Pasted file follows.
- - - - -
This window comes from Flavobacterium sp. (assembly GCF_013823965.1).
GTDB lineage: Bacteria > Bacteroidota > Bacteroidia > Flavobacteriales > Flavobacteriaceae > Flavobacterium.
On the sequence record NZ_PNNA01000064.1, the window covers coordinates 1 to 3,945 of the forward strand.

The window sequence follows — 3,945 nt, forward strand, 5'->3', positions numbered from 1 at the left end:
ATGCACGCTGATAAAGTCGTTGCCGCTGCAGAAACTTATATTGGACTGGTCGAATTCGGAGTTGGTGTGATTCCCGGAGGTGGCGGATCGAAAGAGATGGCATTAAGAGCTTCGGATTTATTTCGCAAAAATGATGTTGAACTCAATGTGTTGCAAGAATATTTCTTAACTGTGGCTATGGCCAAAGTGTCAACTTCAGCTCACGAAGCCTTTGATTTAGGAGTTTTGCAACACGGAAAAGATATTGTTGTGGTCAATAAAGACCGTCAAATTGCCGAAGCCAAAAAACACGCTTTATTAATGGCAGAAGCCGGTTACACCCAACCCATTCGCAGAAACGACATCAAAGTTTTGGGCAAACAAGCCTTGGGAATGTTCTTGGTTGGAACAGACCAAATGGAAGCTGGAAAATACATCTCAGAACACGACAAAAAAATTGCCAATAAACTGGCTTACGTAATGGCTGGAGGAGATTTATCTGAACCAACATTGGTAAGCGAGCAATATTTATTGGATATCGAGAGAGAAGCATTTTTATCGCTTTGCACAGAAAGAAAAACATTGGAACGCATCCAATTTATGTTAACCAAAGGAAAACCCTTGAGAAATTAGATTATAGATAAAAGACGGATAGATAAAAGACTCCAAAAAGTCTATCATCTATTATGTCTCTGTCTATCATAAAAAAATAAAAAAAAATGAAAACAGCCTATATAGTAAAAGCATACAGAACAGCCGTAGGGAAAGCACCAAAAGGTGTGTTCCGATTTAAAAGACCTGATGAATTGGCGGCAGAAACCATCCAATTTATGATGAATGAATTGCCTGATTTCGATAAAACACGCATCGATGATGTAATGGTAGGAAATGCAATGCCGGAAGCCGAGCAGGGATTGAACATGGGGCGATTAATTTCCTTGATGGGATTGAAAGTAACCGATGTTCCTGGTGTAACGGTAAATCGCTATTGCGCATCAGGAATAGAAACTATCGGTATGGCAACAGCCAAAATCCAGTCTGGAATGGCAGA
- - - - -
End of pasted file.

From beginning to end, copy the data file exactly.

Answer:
This window comes from Flavobacterium sp. (assembly GCF_013823965.1).
GTDB lineage: Bacteria > Bacteroidota > Bacteroidia > Flavobacteriales > Flavobacteriaceae > Flavobacterium.
On the sequence record NZ_PNNA01000064.1, the window covers coordinates 1 to 3,945 of the forward strand.

The window sequence follows — 3,945 nt, forward strand, 5'->3', positions numbered from 1 at the left end:
ATGCACGCTGATAAAGTCGTTGCCGCTGCAGAAACTTATATTGGACTGGTCGAATTCGGAGTTGGTGTGATTCCCGGAGGTGGCGGATCGAAAGAGATGGCATTAAGAGCTTCGGATTTATTTCGCAAAAATGATGTTGAACTCAATGTGTTGCAAGAATATTTCTTAACTGTGGCTATGGCCAAAGTGTCAACTTCAGCTCACGAAGCCTTTGATTTAGGAGTTTTGCAACACGGAAAAGATATTGTTGTGGTCAATAAAGACCGTCAAATTGCCGAAGCCAAAAAACACGCTTTATTAATGGCAGAAGCCGGTTACACCCAACCCATTCGCAGAAACGACATCAAAGTTTTGGGCAAACAAGCCTTGGGAATGTTCTTGGTTGGAACAGACCAAATGGAAGCTGGAAAATACATCTCAGAACACGACAAAAAAATTGCCAATAAACTGGCTTACGTAATGGCTGGAGGAGATTTATCTGAACCAACATTGGTAAGCGAGCAATATTTATTGGATATCGAGAGAGAAGCATTTTTATCGCTTTGCACAGAAAGAAAAACATTGGAACGCATCCAATTTATGTTAACCAAAGGAAAACCCTTGAGAAATTAGATTATAGATAAAAGACGGATAGATAAAAGACTCCAAAAAGTCTATCATCTATTATGTCTCTGTCTATCATAAAAAAATAAAAAAAAATGAAAACAGCCTATATAGTAAAAGCATACAGAACAGCCGTAGGGAAAGCACCAAAAGGTGTGTTCCGATTTAAAAGACCTGATGAATTGGCGGCAGAAACCATCCAATTTATGATGAATGAATTGCCTGATTTCGATAAAACACGCATCGATGATGTAATGGTAGGAAATGCAATGCCGGAAGCCGAGCAGGGATTGAACATGGGGCGATTAATTTCCTTGATGGGATTGAAAGTAACCGATGTTCCTGGTGTAACGGTAAATCGCTATTGCGCATCAGGAATAGAAACTATCGGTATGGCAACAGCCAAAATCCAGTCTGGAATGGCAGA